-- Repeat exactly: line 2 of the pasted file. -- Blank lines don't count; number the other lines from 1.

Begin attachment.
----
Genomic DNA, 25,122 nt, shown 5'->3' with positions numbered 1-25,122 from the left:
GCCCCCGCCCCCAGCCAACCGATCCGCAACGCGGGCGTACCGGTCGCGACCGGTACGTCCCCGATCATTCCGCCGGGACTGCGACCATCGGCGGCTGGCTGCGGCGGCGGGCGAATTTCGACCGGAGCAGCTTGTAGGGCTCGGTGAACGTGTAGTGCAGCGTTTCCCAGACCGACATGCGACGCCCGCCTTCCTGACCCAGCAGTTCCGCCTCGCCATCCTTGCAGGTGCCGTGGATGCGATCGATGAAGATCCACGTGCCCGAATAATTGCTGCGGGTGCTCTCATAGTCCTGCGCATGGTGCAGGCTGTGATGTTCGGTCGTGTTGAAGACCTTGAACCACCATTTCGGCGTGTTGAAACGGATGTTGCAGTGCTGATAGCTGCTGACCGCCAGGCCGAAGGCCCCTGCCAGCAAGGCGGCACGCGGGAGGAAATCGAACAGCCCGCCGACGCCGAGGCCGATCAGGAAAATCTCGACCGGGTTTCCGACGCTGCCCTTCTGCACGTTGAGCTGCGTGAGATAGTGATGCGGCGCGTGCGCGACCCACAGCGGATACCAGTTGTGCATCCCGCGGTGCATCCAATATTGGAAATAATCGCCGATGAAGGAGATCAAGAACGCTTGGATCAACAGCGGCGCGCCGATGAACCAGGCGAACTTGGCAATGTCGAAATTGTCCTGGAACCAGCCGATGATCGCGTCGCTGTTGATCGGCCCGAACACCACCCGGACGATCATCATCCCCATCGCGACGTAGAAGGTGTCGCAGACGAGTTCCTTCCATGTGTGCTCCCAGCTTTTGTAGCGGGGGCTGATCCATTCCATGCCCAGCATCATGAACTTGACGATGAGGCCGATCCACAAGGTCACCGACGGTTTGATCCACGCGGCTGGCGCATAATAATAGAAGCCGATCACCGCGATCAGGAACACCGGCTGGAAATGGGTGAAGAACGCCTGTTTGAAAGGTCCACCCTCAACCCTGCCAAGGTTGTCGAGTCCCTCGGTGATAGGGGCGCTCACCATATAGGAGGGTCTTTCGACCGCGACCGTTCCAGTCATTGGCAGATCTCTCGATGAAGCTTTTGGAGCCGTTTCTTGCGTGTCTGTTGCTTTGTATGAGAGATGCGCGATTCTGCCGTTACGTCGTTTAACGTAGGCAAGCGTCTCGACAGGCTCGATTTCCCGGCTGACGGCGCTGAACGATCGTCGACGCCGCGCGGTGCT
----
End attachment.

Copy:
GCCCCCGCCCCCAGCCAACCGATCCGCAACGCGGGCGTACCGGTCGCGACCGGTACGTCCCCGATCATTCCGCCGGGACTGCGACCATCGGCGGCTGGCTGCGGCGGCGGGCGAATTTCGACCGGAGCAGCTTGTAGGGCTCGGTGAACGTGTAGTGCAGCGTTTCCCAGACCGACATGCGACGCCCGCCTTCCTGACCCAGCAGTTCCGCCTCGCCATCCTTGCAGGTGCCGTGGATGCGATCGATGAAGATCCACGTGCCCGAATAATTGCTGCGGGTGCTCTCATAGTCCTGCGCATGGTGCAGGCTGTGATGTTCGGTCGTGTTGAAGACCTTGAACCACCATTTCGGCGTGTTGAAACGGATGTTGCAGTGCTGATAGCTGCTGACCGCCAGGCCGAAGGCCCCTGCCAGCAAGGCGGCACGCGGGAGGAAATCGAACAGCCCGCCGACGCCGAGGCCGATCAGGAAAATCTCGACCGGGTTTCCGACGCTGCCCTTCTGCACGTTGAGCTGCGTGAGATAGTGATGCGGCGCGTGCGCGACCCACAGCGGATACCAGTTGTGCATCCCGCGGTGCATCCAATATTGGAAATAATCGCCGATGAAGGAGATCAAGAACGCTTGGATCAACAGCGGCGCGCCGATGAACCAGGCGAACTTGGCAATGTCGAAATTGTCCTGGAACCAGCCGATGATCGCGTCGCTGTTGATCGGCCCGAACACCACCCGGACGATCATCATCCCCATCGCGACGTAGAAGGTGTCGCAGACGAGTTCCTTCCATGTGTGCTCCCAGCTTTTGTAGCGGGGGCTGATCCATTCCATGCCCAGCATCATGAACTTGACGATGAGGCCGATCCACAAGGTCACCGACGGTTTGATCCACGCGGCTGGCGCATAATAATAGAAGCCGATCACCGCGATCAGGAACACCGGCTGGAAATGGGTGAAGAACGCCTGTTTGAAAGGTCCACCCTCAACCCTGCCAAGGTTGTCGAGTCCCTCGGTGATAGGGGCGCTCACCATATAGGAGGGTCTTTCGACCGCGACCGTTCCAGTCATTGGCAGATCTCTCGATGAAGCTTTTGGAGCCGTTTCTTGCGTGTCTGTTGCTTTGTATGAGAGATGCGCGATTCTGCCGTTACGTCGTTTAACGTAGGCAAGCGTCTCGACAGGCTCGATTTCCCGGCTGACGGCGCTGAACGATCGTCGACGCCGCGCGGTGCT